TOKYO: A flexible electrical circuit one-fifth the thickness of food wrap could one day be implanted in humans, its Japanese developers say, as a health monitor or a control panel for paralysed people.
The team at the University of Tokyo said the device, embedded in an ultra-thin film, is unique because it works even after it has been crumpled into a ball or stretched.
Researchers unveiling the circuit said it could be used to monitor all sorts of physical data, such as body temperature and blood pressure, as well as electronic pulses from muscles or the heart.
For people who can only move their tongue, the sheet might be placed on the roof of the mouth and serve as a touch pad to operate a communications device, team members said.
“This can be attached to all sorts of surfaces and does not limit the movement of the person wearing it,” said professor Takao Someya of his research, which was published in the journal Nature on Wednesday.
Healthcare sensors often use silicon and other relatively rigid materials that can cause their users some discomfort.
The new flexible circuits should reduce or even eliminate such stress, he said.
Super-thin sensors could improve the lives of people who use artificial arms and legs, the research claims.
Wrapped around arms or other body parts, they would pick up nerve signals which the wearer’s brain sends to the muscles when attempting to move, and pass the impulses to the limbs.
Their flexibility means that people could put on more sensors that would be able to pick up biosignals at a far greater number of places, resulting in smoother, improved movement of artificial limbs, researchers said.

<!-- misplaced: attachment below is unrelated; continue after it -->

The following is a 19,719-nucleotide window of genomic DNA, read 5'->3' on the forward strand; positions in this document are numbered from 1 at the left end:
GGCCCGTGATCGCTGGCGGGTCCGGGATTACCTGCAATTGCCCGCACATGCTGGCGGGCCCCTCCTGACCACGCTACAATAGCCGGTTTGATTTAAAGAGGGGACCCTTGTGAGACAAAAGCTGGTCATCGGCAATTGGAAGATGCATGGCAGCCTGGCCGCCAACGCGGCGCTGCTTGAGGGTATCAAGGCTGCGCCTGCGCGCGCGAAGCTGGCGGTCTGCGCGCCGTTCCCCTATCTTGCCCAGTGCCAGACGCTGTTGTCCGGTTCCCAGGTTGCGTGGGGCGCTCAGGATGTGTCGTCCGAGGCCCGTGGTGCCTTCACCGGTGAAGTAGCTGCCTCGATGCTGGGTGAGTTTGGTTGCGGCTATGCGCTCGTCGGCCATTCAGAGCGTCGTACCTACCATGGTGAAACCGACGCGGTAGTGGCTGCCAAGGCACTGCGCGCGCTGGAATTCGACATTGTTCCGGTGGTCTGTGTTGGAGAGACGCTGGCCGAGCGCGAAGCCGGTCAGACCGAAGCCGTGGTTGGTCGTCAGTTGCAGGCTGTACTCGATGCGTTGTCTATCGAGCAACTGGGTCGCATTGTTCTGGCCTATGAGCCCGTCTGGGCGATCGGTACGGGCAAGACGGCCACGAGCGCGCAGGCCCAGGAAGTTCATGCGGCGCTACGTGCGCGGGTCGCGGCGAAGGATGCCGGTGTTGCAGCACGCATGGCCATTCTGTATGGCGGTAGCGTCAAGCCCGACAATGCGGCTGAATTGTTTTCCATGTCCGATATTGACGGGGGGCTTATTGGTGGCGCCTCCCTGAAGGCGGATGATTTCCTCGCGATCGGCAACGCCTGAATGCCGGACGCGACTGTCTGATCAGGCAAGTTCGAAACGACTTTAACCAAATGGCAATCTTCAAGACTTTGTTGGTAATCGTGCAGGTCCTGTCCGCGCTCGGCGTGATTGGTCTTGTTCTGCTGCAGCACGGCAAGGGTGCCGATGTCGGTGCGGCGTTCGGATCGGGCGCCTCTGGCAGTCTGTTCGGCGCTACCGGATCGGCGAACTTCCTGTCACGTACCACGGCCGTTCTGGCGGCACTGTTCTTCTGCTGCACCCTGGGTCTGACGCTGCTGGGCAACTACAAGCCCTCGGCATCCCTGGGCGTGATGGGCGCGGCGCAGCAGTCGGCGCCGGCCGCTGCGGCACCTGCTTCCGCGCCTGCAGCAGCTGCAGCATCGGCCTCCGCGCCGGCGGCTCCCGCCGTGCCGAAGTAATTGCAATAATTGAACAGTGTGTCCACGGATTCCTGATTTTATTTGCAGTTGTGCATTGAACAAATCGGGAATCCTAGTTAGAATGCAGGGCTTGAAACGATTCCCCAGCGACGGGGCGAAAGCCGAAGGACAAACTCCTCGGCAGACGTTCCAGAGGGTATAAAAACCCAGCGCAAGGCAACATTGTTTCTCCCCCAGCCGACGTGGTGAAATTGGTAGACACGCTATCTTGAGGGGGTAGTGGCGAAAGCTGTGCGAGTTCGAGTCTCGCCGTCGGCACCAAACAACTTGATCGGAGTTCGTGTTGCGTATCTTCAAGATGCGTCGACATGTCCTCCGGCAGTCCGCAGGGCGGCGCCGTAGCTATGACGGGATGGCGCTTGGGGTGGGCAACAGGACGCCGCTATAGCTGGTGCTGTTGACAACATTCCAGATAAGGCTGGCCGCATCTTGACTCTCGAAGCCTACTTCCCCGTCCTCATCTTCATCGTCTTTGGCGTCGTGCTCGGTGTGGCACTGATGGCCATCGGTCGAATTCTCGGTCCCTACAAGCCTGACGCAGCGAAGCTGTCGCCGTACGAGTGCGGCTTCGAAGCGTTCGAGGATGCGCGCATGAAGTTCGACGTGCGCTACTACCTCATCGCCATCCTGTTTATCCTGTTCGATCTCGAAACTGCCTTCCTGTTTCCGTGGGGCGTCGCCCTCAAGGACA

The circuit could also be used as a shock-proof sensor for athletes, monitoring the body temperature and heartbeat during vigorous exercise.
The circuit is just two micrometres thick — food wrap used in kitchens is typically 10 micrometres — and weighs only three grams (0.1 ounce) per square metre, Someya said.
The product is so thin and light that, when dropped in the air, it falls while gently rolling and rocking, much slower than a bird’s feather.
Its creation became possible after the team succeeded in creating a high-quality, super-thin insulating layer, Someya said.
Even in a salty solution, like those found inside the human body, the device worked well for more than two weeks, raising the possibility that it could be placed inside human bodies for data collection in the future.
Someya said more research needed to be done before that could happen.
For example, while the film is nearly imperceptible, its effects on the skin with which it is in contact are not fully known and it is possible that rashes could develop.
Making a reliable power source that is small enough to run the device is also a challenge.